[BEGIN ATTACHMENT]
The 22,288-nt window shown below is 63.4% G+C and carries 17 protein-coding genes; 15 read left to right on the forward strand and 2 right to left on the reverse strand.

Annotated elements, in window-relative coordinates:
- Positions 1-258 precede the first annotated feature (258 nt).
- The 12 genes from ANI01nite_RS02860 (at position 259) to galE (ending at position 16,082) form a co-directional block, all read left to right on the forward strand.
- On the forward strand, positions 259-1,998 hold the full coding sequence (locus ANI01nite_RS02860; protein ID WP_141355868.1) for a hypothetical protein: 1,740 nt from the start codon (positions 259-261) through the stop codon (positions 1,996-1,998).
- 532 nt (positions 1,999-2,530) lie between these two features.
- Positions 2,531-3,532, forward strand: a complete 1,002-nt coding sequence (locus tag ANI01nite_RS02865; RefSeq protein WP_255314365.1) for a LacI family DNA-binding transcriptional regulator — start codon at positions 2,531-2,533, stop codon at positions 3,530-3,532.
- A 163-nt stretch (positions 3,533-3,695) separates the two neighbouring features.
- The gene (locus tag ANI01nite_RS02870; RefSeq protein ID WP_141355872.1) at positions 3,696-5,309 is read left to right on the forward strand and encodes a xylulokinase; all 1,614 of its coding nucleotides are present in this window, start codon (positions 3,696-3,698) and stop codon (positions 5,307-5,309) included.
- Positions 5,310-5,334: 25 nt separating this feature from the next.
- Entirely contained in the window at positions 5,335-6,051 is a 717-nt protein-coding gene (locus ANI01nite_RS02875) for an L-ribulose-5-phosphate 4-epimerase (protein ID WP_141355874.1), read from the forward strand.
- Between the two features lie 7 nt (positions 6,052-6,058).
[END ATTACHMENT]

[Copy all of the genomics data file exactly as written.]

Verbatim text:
The 22,288-nt window shown below is 63.4% G+C and carries 17 protein-coding genes; 15 read left to right on the forward strand and 2 right to left on the reverse strand.

Annotated elements, in window-relative coordinates:
- Positions 1-258 precede the first annotated feature (258 nt).
- The 12 genes from ANI01nite_RS02860 (at position 259) to galE (ending at position 16,082) form a co-directional block, all read left to right on the forward strand.
- On the forward strand, positions 259-1,998 hold the full coding sequence (locus ANI01nite_RS02860; protein ID WP_141355868.1) for a hypothetical protein: 1,740 nt from the start codon (positions 259-261) through the stop codon (positions 1,996-1,998).
- 532 nt (positions 1,999-2,530) lie between these two features.
- Positions 2,531-3,532, forward strand: a complete 1,002-nt coding sequence (locus tag ANI01nite_RS02865; RefSeq protein WP_255314365.1) for a LacI family DNA-binding transcriptional regulator — start codon at positions 2,531-2,533, stop codon at positions 3,530-3,532.
- A 163-nt stretch (positions 3,533-3,695) separates the two neighbouring features.
- The gene (locus tag ANI01nite_RS02870; RefSeq protein ID WP_141355872.1) at positions 3,696-5,309 is read left to right on the forward strand and encodes a xylulokinase; all 1,614 of its coding nucleotides are present in this window, start codon (positions 3,696-3,698) and stop codon (positions 5,307-5,309) included.
- Positions 5,310-5,334: 25 nt separating this feature from the next.
- Entirely contained in the window at positions 5,335-6,051 is a 717-nt protein-coding gene (locus ANI01nite_RS02875) for an L-ribulose-5-phosphate 4-epimerase (protein ID WP_141355874.1), read from the forward strand.
- Between the two features lie 7 nt (positions 6,052-6,058).